Anabolic reaction (formation
of triose phosphate or starch)

Phosphorylation Production of ATP by substrate
level phosphorylation

Expenditure of ATP in
reduction of GP to TP and in
regeneration of RuBP
Electron/hydrogen
carrier
NAD
+
& FAD NADP
+
Carbon dioxide Released by oxidative
decarboxylation, 4 CO
2
lost per
glucose molecule
Fixed by RuBP, 6 CO
2
used
to combine with 6 RuBP
ATP Produced, 2 ATP by SLP, 22
ATP through NADH and FADH
2

by OP per glucose molecule
Used in reduction of GP to
GALP, and in regeneration of
RuBP
18 ATP to form 1 glucose
molecule
Type of reaction Reactions are mainly oxidative
as many dehydrogenation
reactions occur / many reduced
NAD formed.
Reactions are mainly
reductive where reduced
NADP / NADPH is consumed.
2008 GCE A LEVEL EXAMINATION
BIOLOGY PAPER 2 SOLUTIONS

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Substrate Oxidation of substrate (acetyl
CoA)

Reduction of substrate (CO
2
)
Starting material oxaloacetate

RuBP
[1m for each comparison; no mark if comparisons are not made, max 7 marks]

(b)
1. 34 ATP from oxidative phosphorylation in the presence of oxygen;;
2. without oxygen as final electron acceptor of the electron transport chain and
subsequently link reaction and Krebs cycle stopped;;
3. ETC unable to operate/ no oxidative phosphorylation;;
4. No ATP produced by oxidative phosphorylation;;
5. NAD
+
will not be regenerated from NADH;;
6. Link reaction and Krebs cycle unable to operate;;
7. NADH used to reduce pyruvate to ethanol in yeast and lactate in mammalian
cells;;
8. Only two ATP from glycolysis;;
9. Glucose not completely broken down;;

(c)
Similarities
1. involved an electron transport chain; electron carrier molecules transfer electrons
down the electron transport chain;
2. the chain uses the exergonic flow of electrons to pump protons across the membrane;
3. the generation of a proton gradient across the membrane - inner membrane of
mitochondria/thylakoid membrane of chloroplast;
4. presence of ATP synthetase; through which the protons flow down its concentration
gradient;
5. proton-motive force is harnessed; to phosphorylate ADP, forming ATP;
Reason for the similarities
6. they were once prokaryotes and were engulfed by another prokaryotes, living within
the host cell endosymbiontic origin;;

9 (a)
Classification
1. classification as placing organisms into groups;;
2. the classification is hierarchical with each successive group containing more diverse
kinds of organism;
3. Each group possesses unique features;;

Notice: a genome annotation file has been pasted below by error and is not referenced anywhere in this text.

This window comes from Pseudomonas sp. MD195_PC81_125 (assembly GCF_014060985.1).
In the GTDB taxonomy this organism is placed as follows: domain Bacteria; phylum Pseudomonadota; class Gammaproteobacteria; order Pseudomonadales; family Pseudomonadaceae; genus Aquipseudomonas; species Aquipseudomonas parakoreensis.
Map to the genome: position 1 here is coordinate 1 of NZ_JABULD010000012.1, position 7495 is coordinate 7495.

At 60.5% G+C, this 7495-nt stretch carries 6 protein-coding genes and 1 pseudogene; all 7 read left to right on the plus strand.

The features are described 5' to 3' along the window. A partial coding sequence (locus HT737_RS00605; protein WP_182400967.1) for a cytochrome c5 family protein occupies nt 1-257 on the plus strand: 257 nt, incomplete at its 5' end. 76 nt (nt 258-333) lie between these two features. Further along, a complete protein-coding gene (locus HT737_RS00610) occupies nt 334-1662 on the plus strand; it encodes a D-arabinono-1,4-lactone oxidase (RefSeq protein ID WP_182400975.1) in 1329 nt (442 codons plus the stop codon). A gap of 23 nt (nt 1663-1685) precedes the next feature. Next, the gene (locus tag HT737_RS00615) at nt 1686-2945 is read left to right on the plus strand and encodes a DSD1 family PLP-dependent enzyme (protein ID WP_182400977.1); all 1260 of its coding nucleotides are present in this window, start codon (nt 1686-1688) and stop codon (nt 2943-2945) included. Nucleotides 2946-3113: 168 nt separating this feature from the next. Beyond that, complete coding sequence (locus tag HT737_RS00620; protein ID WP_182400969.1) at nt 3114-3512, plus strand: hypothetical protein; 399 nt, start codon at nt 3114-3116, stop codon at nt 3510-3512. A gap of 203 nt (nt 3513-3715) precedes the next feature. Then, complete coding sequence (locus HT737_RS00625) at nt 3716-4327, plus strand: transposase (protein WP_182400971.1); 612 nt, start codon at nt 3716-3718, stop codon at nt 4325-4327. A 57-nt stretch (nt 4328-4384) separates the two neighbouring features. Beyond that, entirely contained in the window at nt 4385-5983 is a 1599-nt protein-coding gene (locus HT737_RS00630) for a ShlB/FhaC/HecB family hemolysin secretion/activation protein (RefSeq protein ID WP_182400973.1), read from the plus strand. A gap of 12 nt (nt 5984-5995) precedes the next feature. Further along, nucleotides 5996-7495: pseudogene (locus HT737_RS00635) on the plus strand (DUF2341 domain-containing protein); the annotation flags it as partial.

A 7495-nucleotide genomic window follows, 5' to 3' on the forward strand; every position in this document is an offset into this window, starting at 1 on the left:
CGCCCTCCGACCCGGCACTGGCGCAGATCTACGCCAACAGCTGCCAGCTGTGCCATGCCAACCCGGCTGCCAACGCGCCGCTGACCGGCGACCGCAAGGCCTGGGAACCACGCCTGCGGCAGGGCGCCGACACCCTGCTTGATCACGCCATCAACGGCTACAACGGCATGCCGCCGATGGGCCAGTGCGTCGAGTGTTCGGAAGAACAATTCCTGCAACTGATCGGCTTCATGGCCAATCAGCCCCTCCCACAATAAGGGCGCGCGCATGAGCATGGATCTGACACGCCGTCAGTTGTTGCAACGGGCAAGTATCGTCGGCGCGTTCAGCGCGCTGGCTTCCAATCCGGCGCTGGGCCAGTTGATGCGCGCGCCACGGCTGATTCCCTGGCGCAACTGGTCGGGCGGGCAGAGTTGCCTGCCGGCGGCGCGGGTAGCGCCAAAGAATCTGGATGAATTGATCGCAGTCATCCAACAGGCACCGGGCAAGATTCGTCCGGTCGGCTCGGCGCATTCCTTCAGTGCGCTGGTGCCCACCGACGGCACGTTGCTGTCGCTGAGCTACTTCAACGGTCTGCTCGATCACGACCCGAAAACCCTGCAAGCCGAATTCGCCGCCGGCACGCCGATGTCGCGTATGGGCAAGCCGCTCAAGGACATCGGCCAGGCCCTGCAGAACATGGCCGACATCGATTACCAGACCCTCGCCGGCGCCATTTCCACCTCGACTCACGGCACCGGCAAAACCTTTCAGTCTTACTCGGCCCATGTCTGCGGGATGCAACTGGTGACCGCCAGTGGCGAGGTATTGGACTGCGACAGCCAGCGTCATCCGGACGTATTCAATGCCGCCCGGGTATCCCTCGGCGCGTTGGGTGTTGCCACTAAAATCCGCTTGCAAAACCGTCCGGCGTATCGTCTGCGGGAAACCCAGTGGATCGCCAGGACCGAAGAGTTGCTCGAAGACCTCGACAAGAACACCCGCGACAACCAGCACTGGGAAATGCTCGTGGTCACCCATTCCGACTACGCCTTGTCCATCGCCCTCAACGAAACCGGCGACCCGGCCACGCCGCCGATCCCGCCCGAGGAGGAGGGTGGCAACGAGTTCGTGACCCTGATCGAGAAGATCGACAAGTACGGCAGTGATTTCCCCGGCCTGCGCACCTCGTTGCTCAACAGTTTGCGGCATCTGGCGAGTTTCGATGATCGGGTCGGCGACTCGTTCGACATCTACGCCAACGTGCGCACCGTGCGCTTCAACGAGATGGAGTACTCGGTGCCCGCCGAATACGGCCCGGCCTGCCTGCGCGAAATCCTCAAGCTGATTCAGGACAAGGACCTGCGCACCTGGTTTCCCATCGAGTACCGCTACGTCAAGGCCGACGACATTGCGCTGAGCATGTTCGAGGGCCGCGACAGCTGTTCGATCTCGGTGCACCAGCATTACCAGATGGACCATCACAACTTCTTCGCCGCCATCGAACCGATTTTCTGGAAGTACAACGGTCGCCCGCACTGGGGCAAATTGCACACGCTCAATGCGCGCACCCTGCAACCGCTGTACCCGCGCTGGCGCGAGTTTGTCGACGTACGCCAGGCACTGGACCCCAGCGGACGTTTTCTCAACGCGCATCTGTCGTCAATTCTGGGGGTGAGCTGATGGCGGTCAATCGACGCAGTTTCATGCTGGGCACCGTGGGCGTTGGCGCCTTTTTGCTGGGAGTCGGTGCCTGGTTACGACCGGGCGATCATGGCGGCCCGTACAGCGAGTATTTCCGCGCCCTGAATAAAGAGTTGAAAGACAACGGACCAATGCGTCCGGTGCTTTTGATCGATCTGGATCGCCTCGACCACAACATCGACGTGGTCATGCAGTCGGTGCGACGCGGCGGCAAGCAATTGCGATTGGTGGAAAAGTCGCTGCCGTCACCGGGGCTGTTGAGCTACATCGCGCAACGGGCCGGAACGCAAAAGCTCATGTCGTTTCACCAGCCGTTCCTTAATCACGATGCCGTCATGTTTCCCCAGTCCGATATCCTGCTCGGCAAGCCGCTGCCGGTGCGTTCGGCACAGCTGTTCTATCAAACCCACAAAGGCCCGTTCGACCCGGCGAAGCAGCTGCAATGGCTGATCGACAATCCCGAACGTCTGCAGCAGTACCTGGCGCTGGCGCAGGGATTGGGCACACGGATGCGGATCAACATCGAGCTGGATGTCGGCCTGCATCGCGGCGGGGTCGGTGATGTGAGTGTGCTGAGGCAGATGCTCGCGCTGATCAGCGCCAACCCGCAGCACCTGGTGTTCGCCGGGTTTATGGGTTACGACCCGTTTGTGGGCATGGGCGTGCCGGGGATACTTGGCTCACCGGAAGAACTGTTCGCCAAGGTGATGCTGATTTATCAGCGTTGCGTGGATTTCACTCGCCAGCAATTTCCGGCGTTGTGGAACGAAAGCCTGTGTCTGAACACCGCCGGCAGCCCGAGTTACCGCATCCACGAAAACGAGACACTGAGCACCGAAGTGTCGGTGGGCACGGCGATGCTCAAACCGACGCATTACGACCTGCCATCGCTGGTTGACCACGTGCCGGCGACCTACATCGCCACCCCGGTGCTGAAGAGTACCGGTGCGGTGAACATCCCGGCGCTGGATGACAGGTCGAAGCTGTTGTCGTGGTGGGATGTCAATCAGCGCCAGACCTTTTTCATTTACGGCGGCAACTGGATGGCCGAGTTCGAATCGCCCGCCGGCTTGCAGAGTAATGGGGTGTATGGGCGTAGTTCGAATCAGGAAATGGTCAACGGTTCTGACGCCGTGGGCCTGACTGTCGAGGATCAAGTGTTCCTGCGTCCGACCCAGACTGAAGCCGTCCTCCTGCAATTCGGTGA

4. The lowest or more exclusive taxon is the species; the highest or most inclusive is
the kingdom;;
5. The taxa used in order of decreasing size are
Kingdom, Phylum, Class, Order, Family, Genus and Species ;;
6. A binomial naming system was used to name the species;; to avoid confusion by
common name
7. The first part of a binomial is the genus, the second part is the genus the species
belong to;;
Phylogeny
8. phylogeny was based on evolution; and involved passing genes from ancestors to
descendants;
9. a phylogenetic tree can be constructed to reflect the evolutionary history;;
2008 GCE A LEVEL EXAMINATION
BIOLOGY PAPER 2 SOLUTIONS

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10. use of DNA base sequences to assess relationships between species; or by
comparing their anatomy;

(b)
1. molecular methods were not dependent on subjective judgements or observations
and that they involved quantitative differences;;
2. use of a molecular clock to date the time of divergence;;
3. these methods avoided the pitfalls of convergent evolution;;
4. able to measure the degree of relatedness;;
5. being able to compute probable relatedness;;
6. being able to analyse nucleotide sequences;;
7. major phenotypic differences may be due to small genetic differences, that some
molecular differences are not visible e.g. supergenes - a group of neighbouring
genes on a chromosome;; and can be used on living or dead material;;

(c)
1. as the viruses depend on cells for their propagation therefore there is no common
ancestor;;
2. viruses originated from fragments of cellular nucleic acids that could move from one
cell to another;;
3. they replicate very quickly, providing a great deal of material for the engine of natural
selection;;
4. rapid genetic variation is acted on by powerful selective pressures provided by the
host's adaptive immune system and by modern medicine, which destroy pathogens
that fail to change;;
5. error-prone replication mechanisms e.g. retroviruses acquire on average one point
mutation every replication cycle, because the viral reverse transcriptase that
produces DNA from the viral RNA genome cannot correct nucleotide
misincorporation errors;;
6. plasmid and transposon are found in viral genome which help to transfer genome
between cells;;
7. there are different types of virus, that viruses evolve with their host, to escaped
genes, or to degenerate cells;;